“YOU WILL EAT THIS!!”
“I WILL NOT!!”
Thirteen pairs of eyes stare at me expectantly. We’re doing a ten hour sail from the island of St. Martin to Nevis. Nevis to me is the epitome of what the traditional Caribbean is like. It is sleepy, lush & tropical with a gorgeous landscape and the sound of heavy reggae comes from everywhere. The sail is incredibly beautiful on an azure ocean with the perfect wind at our backs. We’re moving along rapidly and our captain – Luke – had thrown a line overboard and caught an enormous tuna. He promptly cleaned it, cut it into bite sized slivers and threw it into some soy sauce.
I have never eaten raw fish and if I was going to save face with these 13 American teens, I’m going to have to cowboy up and swallow it down. I pinch my eyes shut and swallow the first piece whole. Wait a minute! This flavor is amazing! I took another bite and this time I chew and close my eyes in ecstasy. The fish has the texture of silk and the fresh taste of the ocean plays with my senses. I see ocean all around me. I feel the spray on my face. I smell the fresh watermelon smell of the water, I touch the warm ocean next to the catamaran and now I taste the sea as the flavor explodes on my tongue. Thus begins my taste journey with raw fish and in time I will learn to sear the perfect tuna.
At the end of my contract I will spend 2 weeks on St. Maartin with my husband. There I drag him to an obscure little restaurant so small that I can’t remember its name. Linton Kwesi Johnson plays on the jukebox and I know I’m in the Caribbean. I want to introduce Stan to the delights of the raw fish, but like me, he is hesitant and pulls a face. Never! Come on, just a small bite from mine. He relents and his reaction is the same as mine and we will continue to eat tuna like this on a regular basis.
I’m working for three months teaching scuba to American teens on a 48 foot Leopard catamaran based in St. Martin. We’re sailing and diving the 6 leeward islands and there are some challenging moments for me. I’ve never lived with so many people in such a small space. Thirteen raucous teens and three staff members. We do have our memorable moments though. In Saba we climb the 1062 steps to the top of Mt. Scenery, the highest point in the Caribbean. In Nevis we have a beach party and dance around the bon fire with the kids. In Gustavia, – St. Barths – we eat burgers at Jimmy Buffet’s Hamburger in Paradise. In St. Kitts we visit an old fort with a gorgeous view. We dive some unspoiled sites that commercial outfitters don’t visit. We sail into gorgeous little bays, see incredible sunsets, full moons and interesting sites. I learn how to walk again on land after being on a boat for too long. It is a strange sensation. My legs feel like rubber and I feel a little seasick and long to get back to the boat. Every night the 3 of us cram into a small space to have a quick overview of our day and to plan the following day. We’re about to get to the island of St. Eustatius (Stacia) to visit a marine biology center that does turtle research and conservation and we will be doing a hike through the crater of an inactive volcano. Chris told the kids what our program will look like the following day and Jesse looks seriously concerned: “What if it erupts?”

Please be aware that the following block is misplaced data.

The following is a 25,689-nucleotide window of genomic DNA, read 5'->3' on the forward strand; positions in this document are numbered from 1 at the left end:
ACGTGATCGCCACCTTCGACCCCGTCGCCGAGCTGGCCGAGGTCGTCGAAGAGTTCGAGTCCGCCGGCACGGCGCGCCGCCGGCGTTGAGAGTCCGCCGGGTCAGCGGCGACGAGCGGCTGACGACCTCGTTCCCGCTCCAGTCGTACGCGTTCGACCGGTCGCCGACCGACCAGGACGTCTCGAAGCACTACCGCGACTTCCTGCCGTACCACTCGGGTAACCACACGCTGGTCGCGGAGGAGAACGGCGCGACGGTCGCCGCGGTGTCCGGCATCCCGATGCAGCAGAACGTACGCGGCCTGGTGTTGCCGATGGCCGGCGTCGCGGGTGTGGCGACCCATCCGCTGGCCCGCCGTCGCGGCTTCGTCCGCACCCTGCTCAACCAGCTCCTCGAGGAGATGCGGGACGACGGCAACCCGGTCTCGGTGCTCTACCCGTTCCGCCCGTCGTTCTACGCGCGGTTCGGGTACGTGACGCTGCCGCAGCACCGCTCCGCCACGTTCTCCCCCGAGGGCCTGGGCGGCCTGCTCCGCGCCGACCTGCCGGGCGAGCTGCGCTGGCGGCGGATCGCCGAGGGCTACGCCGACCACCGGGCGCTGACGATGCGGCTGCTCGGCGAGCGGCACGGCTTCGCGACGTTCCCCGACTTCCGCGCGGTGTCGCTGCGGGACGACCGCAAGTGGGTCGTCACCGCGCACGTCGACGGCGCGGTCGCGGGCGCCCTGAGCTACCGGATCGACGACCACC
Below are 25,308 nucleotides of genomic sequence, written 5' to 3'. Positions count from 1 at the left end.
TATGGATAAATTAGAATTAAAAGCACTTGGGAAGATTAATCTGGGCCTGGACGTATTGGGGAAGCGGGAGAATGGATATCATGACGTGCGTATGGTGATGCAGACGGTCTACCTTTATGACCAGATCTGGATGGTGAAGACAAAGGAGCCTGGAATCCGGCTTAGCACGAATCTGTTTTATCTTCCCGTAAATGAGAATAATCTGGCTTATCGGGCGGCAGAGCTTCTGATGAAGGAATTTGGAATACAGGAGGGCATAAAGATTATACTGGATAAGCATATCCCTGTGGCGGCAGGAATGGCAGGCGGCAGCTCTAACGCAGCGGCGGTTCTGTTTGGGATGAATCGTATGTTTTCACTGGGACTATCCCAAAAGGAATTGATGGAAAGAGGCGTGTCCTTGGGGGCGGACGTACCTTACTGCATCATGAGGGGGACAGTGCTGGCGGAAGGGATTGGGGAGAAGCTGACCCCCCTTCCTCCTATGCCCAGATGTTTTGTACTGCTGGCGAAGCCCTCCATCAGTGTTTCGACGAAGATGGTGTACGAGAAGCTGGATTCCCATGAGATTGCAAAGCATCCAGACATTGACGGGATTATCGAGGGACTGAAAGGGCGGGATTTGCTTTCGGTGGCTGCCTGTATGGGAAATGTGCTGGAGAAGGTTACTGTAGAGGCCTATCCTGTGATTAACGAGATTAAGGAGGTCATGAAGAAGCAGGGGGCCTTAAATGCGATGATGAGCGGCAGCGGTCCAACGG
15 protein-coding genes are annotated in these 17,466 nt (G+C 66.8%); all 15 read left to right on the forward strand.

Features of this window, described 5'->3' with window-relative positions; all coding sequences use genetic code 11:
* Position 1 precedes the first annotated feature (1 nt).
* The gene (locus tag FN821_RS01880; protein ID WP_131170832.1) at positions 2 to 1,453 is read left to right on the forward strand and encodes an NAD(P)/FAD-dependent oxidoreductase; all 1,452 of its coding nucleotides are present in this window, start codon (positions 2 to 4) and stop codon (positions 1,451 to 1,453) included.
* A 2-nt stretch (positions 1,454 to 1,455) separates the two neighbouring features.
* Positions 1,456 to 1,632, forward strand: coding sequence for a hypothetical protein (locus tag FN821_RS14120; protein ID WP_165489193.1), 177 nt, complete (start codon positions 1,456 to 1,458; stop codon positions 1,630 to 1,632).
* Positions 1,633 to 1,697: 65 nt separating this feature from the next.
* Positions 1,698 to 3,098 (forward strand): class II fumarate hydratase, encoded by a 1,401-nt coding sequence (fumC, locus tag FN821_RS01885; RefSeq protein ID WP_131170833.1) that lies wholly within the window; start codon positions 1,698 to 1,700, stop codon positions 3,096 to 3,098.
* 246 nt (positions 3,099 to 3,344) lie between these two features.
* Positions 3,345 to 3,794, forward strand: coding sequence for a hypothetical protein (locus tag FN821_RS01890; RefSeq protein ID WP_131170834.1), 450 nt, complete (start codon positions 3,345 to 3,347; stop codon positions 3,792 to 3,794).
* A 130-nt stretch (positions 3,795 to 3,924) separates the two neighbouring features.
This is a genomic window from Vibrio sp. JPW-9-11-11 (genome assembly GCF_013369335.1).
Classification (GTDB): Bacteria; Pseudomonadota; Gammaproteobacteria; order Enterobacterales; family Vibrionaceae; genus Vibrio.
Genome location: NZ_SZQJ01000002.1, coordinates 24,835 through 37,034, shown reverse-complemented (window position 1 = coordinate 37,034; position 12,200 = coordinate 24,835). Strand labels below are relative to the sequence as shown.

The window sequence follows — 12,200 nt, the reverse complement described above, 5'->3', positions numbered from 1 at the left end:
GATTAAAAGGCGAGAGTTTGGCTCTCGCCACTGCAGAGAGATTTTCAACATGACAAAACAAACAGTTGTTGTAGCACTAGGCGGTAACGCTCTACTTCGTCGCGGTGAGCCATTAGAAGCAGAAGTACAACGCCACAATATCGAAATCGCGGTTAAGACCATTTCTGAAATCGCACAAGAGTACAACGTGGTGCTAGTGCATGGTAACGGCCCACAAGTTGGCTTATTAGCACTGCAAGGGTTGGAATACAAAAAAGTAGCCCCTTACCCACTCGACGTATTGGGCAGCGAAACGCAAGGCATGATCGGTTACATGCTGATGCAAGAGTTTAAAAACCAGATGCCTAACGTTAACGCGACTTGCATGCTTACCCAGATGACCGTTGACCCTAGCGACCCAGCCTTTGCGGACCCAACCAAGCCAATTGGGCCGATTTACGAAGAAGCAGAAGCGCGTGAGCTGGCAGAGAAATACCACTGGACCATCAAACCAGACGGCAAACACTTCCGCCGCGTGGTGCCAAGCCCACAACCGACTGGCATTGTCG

“We will give everyone steel umbrellas,” deadpans Chris.
Jesse believes every word and is appeased. I laugh until my tummy hurts and the journey continues. At the end of the trip, we all gather in a circle to play our last game. A line gets thrown to the person you feel you learned something from. Jesse throws me the line and says with a big smile on his face that he learned from me that even though you’re an adult, you can still behave like a child and enjoy it. I feel surprised by this, as I’m not sure what I had done to make him see this. It also makes me grateful that perhaps I’m not always as serious as I feel and that there is some frivolity lurking behind the serious me. Unbeknownst to me, the kids had taught me to let loose my inner child and I enjoy the notion that an adult can learn something from a child.
By the end of the trip I realize the Caribbean and an insistent captain gave me raw fish. I cherish the moment.
If you’d like to know how to sear the perfect tuna, click on the Recipes section of this blog for tips.
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